Orange County shores up against 42 miles of coastline, but the 8.5-mile stretch of Huntington Beach – O.C.’s most populous beach city – sets itself apart with a designated Dog Beach, bonfire parties, and giant waves facilitating some of the best surfing along the California coast, hence the official nickname “Surf City, USA.” Everybody from road cycling retirees to dreadlocked nouveau hippies has a home here under breeze-fondled palm trees.
More than two decades ago, Canadian transplant Natalie Kotsch came to Huntington Beach and had a dream. Though she’d never surfed in her life, she fell in love with the city’s surf culture and decided to distill it indoors. See Kotsch’s dream realized at the Huntington Beach International Surfing Museum (411 Olive Ave., 714-960-3483, surfingmuseum.org). The modest building harbors a small wave of surfing memorabilia, including six-strings played by surf guitarist Dick Dale (maestro of “Miserlou,” aka the Pulp Fiction movie theme), Endless Summer movie posters signed by the cast, a life-size Silver Surfer statue, and a gold record from music duo Jan & Dean, whose ditty “Surf City” is the theme song of Huntington Beach.
If you’ve ever fancied “getting stoked” on a wave but don’t know which foot to put forward on a board, get the skinny at Toes on the Nose (21500 Pacific Coast Hwy., at the Hyatt Regency, 714-969-7265, toesonthenose.com), where instructors offer individual and group surf lessons in two-hour sessions. Surfing’s a surprisingly accessible sport, even touted as therapy for people with conditions like autism and post-traumatic stress disorder at places like Amazing Surf Adventures in Central California and Ocean Therapy in Los Angeles. If carving a wave awakens a craving for sesame hibachi, pier-placed Duke’s Huntington Beach (317 Pacific Coast Hwy., 714-374-6446, dukeshuntington.com) pairs traditional Hawaiian dishes with lovely ocean views.
Catch a wave of people-watching on Main Street, Huntington Beach’s major artery piping pedestrian traffic to and from the pier. There are a slew of shopping spots, from Billabong and Quiksilver depots to boutiques like Gloss and Cat Walk, along with more than 40 restaurants. An eclectic mass packs the strip, from surfers in shorts with boards slung over one shoulder to elderly couples sharing gelato. On Tuesdays, the first several blocks of Main Street are closed to vehicles for “Surf City Nights,” when restaurants and retailers offer specials, and a festival atmosphere is driven by a farmers’ market and live music.
Eco-conscious exercisers, aspiring artists and anyone who dreams of spa-genies can manifest some zen in the quieter side of Huntington Beach. Surfing and water themes permeate much of the art at Huntington Beach Art Center (538 Main St., 714-374-1650, huntingtonbeachartcenter.org). Opened in 1995 to give local artists a venue for their works, HBAC’s non-juried, salon-style group exhibitions feature more than 150 artists, with aesthetics running a gamut from fiberglass-and-polyester wave sculptures to portraits of Bob Marley. The center is particularly lively during the city’s monthly third Thursday art walks.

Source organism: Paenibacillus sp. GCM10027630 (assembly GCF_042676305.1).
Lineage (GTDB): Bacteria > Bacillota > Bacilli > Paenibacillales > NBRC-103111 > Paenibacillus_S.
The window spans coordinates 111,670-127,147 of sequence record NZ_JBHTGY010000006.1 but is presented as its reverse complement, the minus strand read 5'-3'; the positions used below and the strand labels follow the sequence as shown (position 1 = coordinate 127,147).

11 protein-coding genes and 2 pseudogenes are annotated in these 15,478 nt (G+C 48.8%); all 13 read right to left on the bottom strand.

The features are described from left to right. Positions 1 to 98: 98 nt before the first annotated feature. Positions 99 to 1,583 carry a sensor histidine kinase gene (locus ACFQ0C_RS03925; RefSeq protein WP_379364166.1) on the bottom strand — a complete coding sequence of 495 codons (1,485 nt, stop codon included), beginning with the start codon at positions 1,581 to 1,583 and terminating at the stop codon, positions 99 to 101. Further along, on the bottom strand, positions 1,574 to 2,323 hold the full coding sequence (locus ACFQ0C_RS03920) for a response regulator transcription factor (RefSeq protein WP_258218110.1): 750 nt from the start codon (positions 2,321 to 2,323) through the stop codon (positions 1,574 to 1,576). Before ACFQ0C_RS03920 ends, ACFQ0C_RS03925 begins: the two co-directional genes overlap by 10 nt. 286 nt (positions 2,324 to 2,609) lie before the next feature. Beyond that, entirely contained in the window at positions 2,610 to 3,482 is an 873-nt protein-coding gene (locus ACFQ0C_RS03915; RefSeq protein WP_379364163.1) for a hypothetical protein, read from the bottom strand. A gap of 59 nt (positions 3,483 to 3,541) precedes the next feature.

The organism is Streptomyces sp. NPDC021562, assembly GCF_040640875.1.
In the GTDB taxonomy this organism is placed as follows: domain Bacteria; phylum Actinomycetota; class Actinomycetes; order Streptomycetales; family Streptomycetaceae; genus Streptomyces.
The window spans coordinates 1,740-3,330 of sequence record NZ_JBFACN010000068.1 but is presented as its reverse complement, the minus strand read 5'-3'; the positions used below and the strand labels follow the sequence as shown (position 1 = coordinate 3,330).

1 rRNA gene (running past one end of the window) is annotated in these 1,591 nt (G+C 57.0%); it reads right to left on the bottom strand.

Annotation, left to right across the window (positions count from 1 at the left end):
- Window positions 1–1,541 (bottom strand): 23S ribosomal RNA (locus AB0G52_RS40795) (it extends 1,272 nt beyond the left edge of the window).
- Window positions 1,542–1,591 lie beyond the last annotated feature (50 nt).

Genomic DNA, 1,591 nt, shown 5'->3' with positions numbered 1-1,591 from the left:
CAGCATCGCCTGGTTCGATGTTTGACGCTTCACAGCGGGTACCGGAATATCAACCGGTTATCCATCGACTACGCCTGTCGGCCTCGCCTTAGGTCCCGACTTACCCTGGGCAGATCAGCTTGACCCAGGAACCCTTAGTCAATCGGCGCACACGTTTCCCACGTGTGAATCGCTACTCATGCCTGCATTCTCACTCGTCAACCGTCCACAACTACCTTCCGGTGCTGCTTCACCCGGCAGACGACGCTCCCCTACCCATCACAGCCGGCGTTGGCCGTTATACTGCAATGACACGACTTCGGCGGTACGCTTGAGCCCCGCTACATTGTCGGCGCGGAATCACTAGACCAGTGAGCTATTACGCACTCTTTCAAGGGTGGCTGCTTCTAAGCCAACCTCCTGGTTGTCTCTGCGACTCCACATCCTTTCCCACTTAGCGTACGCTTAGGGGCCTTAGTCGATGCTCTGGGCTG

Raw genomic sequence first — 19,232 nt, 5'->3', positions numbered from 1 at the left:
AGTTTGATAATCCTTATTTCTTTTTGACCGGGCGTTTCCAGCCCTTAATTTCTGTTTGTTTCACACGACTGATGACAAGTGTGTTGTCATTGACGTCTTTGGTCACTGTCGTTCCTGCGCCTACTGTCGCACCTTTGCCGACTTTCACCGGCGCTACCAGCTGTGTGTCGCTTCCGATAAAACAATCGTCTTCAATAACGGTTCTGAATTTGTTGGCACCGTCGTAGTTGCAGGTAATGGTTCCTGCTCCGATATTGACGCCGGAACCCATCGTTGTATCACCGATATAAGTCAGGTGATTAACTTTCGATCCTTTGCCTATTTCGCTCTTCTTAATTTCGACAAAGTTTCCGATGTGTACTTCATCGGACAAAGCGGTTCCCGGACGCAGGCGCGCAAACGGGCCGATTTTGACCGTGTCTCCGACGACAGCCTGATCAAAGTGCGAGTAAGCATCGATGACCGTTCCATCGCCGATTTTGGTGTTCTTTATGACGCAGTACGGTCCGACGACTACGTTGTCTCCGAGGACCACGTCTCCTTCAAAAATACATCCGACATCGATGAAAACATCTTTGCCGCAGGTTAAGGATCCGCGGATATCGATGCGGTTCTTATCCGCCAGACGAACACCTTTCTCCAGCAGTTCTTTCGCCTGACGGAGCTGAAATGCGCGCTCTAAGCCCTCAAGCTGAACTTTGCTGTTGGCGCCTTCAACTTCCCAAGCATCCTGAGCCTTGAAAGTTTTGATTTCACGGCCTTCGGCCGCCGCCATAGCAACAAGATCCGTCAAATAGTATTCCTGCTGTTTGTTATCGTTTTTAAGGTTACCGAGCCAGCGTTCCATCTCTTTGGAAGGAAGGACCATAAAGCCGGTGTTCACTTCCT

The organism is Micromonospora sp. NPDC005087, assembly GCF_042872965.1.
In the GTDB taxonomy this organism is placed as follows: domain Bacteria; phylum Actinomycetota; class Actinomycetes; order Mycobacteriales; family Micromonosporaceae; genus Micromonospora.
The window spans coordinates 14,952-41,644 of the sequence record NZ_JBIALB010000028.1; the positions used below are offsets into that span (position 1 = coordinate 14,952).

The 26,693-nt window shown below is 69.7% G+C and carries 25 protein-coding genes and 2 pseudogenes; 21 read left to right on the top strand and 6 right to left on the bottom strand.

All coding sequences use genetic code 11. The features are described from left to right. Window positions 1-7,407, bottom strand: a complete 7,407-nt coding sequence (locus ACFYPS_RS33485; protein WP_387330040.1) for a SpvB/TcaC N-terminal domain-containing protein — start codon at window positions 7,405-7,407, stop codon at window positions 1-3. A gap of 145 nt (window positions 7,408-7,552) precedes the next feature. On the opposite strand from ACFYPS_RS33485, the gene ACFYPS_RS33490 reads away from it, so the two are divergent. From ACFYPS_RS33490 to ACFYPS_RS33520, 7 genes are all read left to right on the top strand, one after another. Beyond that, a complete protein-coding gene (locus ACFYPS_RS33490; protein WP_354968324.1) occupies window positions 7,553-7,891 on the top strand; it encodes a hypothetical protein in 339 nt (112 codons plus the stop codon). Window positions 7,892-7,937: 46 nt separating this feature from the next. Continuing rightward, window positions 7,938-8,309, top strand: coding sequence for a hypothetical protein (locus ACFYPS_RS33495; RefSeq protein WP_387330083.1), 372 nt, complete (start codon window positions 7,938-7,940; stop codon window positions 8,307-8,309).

For an eyeful of HB’s natural art, stop at the running-path-rich Bolsa Chica Ecological Reserve (17851 Pacific Coast Hwy., 714-846-1114, bolsachica.org), which encompasses more than 1,200 acres of wetlands home to wildlife such as shovelnose guitarfish, kingsnakes, and peregrine falcons. Barren islands provide nesting grounds for several species of birds, including the endangered California Least Tern and Western Snowy Plover. Coyote-traversed sand dunes explode with flora like lilac-colored Sea Rocket (which blooms year-round) and yellow Beach Primrose (blooms in late winter and spring), while an intertidal salt marsh is dominated by pickleweed, cordgrass, and birds like snowy egrets and black-necked stilts.
About those spa-genies: Hyatt Regency Huntington Beach Resort and Spa (21500 Pacific Coast Hwy., 714-698-1234, huntingtonbeach.hyatt.com), offers a plethora of ways to pamper yourself. The property resembles an opulent coastal villa, with more than 517 guest rooms across 16 acres adorned with blooming flowers, sculpted shrubbery, and fountains depicting dolphins and Greek gods. The resort’s Pacific Waters Spa resembles a Spanish estate on the Mediterranean, and is staffed by aestheticians with accents, so you can close your eyes and pretend you’re in Europe while the sounds of soft bells and running water tinkle through a speaker and your shoulders are massaged with locally-made ginger-vanilla oil. The menu of spa services revolves around thalassotherapy (the healing powers of seawater) and includes a “Pacific Seawater Soak,” which puts you in a giant, private hot tub full of purified seawater, surrounded by dishes of bath salts, wash cloths, and artfully arranged fruit trays. The spa also offers the cutting-edge HydraFacial, wherein a machine with a small hose (not unlike a dental rinse suction hose) applies exfoliating agents to your pores while simultaneously squirting them with hydrating serums, and vacuuming them clean. It gives a whole new meaning to “sucking face,” and it leaves the skin soft and smooth – and so clean you can actually feel your epidermis breathing.